Contextual Interviewing, Elements of Value and Product Features

Previously, Beth introduced you to the Value Innovations process. She focused on ReadyTalk’s recent project to conduct what Richard Lee calls Contextual Interviews with some of our most important customers. This step in the process is very important as it is where the rubber meets the road—where we test our assumptions about what is valuable to our customers.

The Contextual Interview process has some simple rules. One rule is to prepare 8-10 high-level questions. The prototype question for the first interview is “What about your role as X keeps you up at night?” A second and equally important rule is to design the conversation so that ReadyTalk does a lot more listening than talking.

The Value Innovations team recommends some of the best practices for this design. Do your homework and carefully identify the role of that is most important to ReadyTalk value chain. Interview people in this identified role in pairs so that they don’t feel “on the hot-seat” during the entire interview. Also, they will be able to play off of each other’s ideas.

And design the questions centered on the most important customer’s role in their organization, how they contribute value, what worries them, and what embarrasses them, while keeping them at a high level, open.

One catch for our team in this process has been to think we should be talking about the customer’s experience with ReadyTalk’s product. But with Value Innovations, the focus is on value, not product behavior or features (the Product Marketing and Product Management teams do a lot of this in other ways). Instead, it is important to start the Contextual Interviewing process around the customer’s work, their role and how they contribute value to their organization. If nothing is related to ReadyTalk’s mission or product ever comes up, maybe you aren’t talking to your most important customer?

So the first lesson we had to learn was that the Value Innovations Contextual Interviewing process isn’t about getting our customers to talk about better features. It is about getting them to talk about where we might provide the most value.

As we get that right, translating to features and knowing where to invest development time and money gets a lot easier.

Skippy has worked on software product strategies and big data analysis problems at startups and public companies in the Denver area. He loves Barry Manilow, holding hands and long walks on the beach.

ReadyTalk’s new partner program

ReadyTalk is always showing our customers new ways to use our web conferencing services. Whether you are trying out teleworking, collaborating with colleagues worldwide, or hosting your own lead generation webinar series, ReadyTalk assists you with your business every day. Now ReadyTalk expands their reach with a new Partners Program.

Partners come in all shapes and sizes and we chose to develop a program that offers flexibility and suits a variety of business models. Our first recruitment push is for resellers at the upcoming Channel Partners Conference & Expo in Las Vegas, March 13 – 15. If you’re interested in adding audio and web conferencing and web events to your product offering – stop by booth 1135 and talk to Betsy, Dwight or Tracy about how ReadyTalk can help increase revenues from your existing customer base and help you gain new customers with these services. Our programs offer a full complement of sales and marketing resources and out of this world customer support. Can’t make Vegas? Check us out at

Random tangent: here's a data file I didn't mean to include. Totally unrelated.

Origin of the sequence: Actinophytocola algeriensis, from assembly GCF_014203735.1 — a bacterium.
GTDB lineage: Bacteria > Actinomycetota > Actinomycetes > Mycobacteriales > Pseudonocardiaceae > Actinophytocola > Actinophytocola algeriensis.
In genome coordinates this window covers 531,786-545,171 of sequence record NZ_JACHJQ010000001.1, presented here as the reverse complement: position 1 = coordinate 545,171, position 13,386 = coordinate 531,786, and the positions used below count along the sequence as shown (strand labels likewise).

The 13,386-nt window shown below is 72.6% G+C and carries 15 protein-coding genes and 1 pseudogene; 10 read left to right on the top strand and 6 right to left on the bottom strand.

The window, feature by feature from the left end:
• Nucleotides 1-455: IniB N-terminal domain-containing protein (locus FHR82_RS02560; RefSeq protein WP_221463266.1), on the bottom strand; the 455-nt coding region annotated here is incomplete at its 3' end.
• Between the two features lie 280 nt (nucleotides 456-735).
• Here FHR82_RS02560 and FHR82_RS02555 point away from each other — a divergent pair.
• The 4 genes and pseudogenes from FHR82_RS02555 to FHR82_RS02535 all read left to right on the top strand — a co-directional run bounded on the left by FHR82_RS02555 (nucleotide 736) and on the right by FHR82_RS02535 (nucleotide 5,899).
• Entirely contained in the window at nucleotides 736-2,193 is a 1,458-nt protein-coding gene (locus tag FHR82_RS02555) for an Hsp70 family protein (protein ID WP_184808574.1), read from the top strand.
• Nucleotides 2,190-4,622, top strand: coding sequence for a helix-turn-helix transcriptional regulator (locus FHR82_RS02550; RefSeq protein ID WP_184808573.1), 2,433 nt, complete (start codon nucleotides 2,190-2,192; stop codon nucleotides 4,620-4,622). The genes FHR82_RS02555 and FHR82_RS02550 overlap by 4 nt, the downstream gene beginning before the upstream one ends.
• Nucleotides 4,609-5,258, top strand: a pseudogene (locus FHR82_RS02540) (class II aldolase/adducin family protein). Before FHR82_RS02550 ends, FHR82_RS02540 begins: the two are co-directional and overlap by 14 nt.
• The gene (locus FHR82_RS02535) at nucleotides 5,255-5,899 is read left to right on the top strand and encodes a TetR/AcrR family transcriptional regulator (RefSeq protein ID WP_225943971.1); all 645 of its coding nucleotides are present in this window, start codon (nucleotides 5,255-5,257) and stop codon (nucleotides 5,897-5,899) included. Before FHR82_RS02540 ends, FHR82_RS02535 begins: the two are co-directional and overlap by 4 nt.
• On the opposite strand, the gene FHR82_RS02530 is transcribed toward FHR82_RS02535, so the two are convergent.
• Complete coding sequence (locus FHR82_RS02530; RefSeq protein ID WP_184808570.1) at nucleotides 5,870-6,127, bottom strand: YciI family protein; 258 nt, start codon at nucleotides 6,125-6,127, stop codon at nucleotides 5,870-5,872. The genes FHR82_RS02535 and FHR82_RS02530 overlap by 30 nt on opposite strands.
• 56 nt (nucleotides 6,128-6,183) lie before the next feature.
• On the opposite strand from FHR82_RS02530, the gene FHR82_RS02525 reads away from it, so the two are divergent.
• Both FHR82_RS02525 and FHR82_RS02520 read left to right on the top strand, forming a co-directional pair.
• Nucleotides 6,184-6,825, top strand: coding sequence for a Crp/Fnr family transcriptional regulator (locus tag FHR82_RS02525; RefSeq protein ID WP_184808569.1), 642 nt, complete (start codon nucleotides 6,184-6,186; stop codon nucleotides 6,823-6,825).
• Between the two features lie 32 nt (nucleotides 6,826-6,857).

Using webinars to generate revenue

As web conferencing technology becomes more sophisticated and companies become more adept at delivering high value content, a new trend has emerged in hosted webinars. Companies are now asking the questions “Why can’t we charge for this information?” — after all, the hosting companies frequently pay for expert speakers, spend a lot of time on production value and promotion.

Working for a web conferencing company, I see daily the amount of effort and time it takes for us to host our webinar series. Booking speakers, building registration pages, dry runs, practice sessions, content building are only some of the tasks involved.

Admittedly, this is a paradigm shift in the industry where free webinars are the norm. The jump into paid webinars should be a well thought out move taking into account your audience and the value you are offering.

On March 30, we are having a webinar entitled Turn Your Webinars into a Revenue Generator. The webinar is at no charge and will feature 2 speakers who currently charge for their webinars and are very successful. They will tell you how they do it, the lessons they learned and what it takes to be successful.

Join us on March 30 at 2pm EST for this complimentary event.

As the senior demand generation manager at ReadyTalk, Mike helps manage and execute ReadyTalk’s demand generation programs, which include email, online advertising, telemarketing and tradeshows. He also oversees ReadyTalk’s lead management process and marketing funnel by using Eloqua and to automate ReadyTalk’s nurturing programs and lead follow-up.

Best Practices for Polling Questions

Today’s post is the second in Anthony’s series on polling. Check out the previous post.

polling during a webinar or web conferenceDuring a webinar, polls are an easy way to learn more about your audience and their experience level, to check whether they can recall important information you have presented, or to gather feedback on the efficacy of your presentation. As you formulate standard poll questions, refer to the guidelines below to build effective polls.

Be sure to start with your goal in mind. If you plan to ask a lot of questions – before you start writing them – remember you are asking your audience to do some work. One thing to note is that you should request as little as possible of the attendees so the response rate stays high. Be clear about the goals you have for gathering the information (qualitative or quantitative) and what you will do with this information once you have it. The answers you obtain are only as reliable as the clarity and simplicity of the questions you pose.

Now you are ready to start writing your questions. Below is a list of general poll-writing suggestions as well as some specific to using the ReadyTalk tool.














  1. Keep your poll questions simple.
    Interpretation is a key concept to keep in mind, so the simpler the question the better the chance that everyone in your audience will be on the same page when they answer.